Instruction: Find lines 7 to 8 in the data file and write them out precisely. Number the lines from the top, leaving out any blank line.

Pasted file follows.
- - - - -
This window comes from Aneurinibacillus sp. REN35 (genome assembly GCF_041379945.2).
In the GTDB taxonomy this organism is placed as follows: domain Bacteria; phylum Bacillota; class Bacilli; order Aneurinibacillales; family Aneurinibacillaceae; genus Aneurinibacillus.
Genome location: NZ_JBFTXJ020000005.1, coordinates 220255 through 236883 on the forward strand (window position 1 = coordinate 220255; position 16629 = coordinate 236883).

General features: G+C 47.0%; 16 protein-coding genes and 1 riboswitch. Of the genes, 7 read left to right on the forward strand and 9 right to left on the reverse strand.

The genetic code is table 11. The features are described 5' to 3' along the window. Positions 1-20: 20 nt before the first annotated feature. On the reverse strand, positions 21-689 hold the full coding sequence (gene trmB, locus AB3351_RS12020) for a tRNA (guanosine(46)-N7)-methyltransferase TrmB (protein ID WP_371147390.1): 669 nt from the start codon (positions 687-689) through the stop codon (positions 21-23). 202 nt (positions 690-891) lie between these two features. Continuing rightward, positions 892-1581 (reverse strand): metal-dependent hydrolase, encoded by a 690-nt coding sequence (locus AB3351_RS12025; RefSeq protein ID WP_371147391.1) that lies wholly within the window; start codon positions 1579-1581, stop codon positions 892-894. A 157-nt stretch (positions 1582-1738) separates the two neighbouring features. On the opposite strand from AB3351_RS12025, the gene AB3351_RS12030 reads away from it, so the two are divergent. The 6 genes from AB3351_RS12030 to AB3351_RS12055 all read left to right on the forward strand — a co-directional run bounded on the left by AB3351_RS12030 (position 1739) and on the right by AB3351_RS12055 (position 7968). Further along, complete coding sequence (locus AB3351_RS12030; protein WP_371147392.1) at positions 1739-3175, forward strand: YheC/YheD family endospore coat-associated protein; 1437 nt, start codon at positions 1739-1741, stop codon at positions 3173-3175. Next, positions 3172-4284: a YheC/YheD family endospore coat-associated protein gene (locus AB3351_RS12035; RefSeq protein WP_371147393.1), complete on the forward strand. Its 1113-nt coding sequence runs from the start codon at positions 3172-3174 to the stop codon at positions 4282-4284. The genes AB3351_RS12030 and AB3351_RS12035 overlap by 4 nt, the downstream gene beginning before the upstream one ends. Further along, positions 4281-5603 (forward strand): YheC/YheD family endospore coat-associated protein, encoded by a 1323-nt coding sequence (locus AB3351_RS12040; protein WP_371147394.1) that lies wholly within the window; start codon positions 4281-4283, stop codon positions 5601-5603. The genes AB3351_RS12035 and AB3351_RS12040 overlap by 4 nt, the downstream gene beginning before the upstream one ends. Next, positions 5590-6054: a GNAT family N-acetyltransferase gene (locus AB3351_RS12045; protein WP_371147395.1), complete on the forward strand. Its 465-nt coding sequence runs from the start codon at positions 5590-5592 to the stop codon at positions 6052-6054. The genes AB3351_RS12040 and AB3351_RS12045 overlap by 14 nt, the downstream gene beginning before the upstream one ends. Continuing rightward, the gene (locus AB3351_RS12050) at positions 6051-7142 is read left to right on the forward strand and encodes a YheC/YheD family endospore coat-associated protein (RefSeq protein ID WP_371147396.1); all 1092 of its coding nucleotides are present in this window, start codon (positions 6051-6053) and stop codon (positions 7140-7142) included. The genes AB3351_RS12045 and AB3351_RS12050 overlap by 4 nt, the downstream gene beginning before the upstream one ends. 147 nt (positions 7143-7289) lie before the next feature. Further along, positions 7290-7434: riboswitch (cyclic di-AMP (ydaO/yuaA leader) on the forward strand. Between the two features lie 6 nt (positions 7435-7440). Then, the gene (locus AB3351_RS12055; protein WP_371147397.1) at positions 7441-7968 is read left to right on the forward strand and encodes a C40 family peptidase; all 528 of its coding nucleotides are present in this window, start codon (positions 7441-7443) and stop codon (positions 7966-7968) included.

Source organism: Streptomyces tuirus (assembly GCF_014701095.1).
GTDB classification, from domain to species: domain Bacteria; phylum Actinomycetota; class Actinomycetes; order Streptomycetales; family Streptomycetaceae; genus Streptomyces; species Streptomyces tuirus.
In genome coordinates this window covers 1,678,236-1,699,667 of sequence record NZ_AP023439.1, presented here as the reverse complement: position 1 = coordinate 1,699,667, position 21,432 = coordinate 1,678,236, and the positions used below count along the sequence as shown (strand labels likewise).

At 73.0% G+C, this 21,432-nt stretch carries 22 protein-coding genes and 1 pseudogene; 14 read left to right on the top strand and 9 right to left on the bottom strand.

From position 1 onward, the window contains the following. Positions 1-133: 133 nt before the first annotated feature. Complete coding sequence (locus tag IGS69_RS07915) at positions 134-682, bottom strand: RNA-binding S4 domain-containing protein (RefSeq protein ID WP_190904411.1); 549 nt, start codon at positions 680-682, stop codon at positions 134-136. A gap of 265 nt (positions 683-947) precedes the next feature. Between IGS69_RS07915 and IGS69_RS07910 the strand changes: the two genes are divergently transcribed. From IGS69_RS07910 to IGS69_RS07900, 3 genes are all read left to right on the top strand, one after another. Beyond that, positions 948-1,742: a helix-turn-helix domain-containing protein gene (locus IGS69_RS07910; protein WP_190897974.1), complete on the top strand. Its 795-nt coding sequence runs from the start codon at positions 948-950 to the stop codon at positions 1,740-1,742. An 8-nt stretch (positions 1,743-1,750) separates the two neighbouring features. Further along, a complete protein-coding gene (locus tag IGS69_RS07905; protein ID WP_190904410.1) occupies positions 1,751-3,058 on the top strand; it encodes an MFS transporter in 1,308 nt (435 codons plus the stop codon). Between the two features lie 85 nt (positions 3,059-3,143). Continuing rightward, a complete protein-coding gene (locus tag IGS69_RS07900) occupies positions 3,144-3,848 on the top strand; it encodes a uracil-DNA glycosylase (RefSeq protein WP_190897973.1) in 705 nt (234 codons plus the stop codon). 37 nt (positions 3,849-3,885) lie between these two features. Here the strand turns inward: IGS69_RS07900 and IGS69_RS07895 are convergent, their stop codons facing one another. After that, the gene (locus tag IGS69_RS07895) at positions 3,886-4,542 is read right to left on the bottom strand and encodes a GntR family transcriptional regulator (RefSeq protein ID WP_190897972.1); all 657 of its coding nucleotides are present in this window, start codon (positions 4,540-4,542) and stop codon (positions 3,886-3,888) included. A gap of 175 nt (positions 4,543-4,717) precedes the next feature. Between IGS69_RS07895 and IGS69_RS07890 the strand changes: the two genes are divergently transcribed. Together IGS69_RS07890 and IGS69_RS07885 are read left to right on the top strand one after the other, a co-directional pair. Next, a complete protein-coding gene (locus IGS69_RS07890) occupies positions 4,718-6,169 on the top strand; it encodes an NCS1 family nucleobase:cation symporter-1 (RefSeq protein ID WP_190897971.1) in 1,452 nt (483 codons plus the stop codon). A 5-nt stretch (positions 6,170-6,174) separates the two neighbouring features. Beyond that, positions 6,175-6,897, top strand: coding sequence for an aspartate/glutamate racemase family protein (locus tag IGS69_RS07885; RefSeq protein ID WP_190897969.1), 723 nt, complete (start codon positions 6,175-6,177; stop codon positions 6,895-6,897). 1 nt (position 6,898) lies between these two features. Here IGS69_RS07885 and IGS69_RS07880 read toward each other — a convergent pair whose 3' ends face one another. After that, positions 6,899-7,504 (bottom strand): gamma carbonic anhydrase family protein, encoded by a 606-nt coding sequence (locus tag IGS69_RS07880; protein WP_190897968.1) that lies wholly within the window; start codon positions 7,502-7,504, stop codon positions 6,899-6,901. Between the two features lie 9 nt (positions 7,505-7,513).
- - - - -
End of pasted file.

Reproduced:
GTDB classification, from domain to species: domain Bacteria; phylum Actinomycetota; class Actinomycetes; order Streptomycetales; family Streptomycetaceae; genus Streptomyces; species Streptomyces tuirus.
In genome coordinates this window covers 1,678,236-1,699,667 of sequence record NZ_AP023439.1, presented here as the reverse complement: position 1 = coordinate 1,699,667, position 21,432 = coordinate 1,678,236, and the positions used below count along the sequence as shown (strand labels likewise).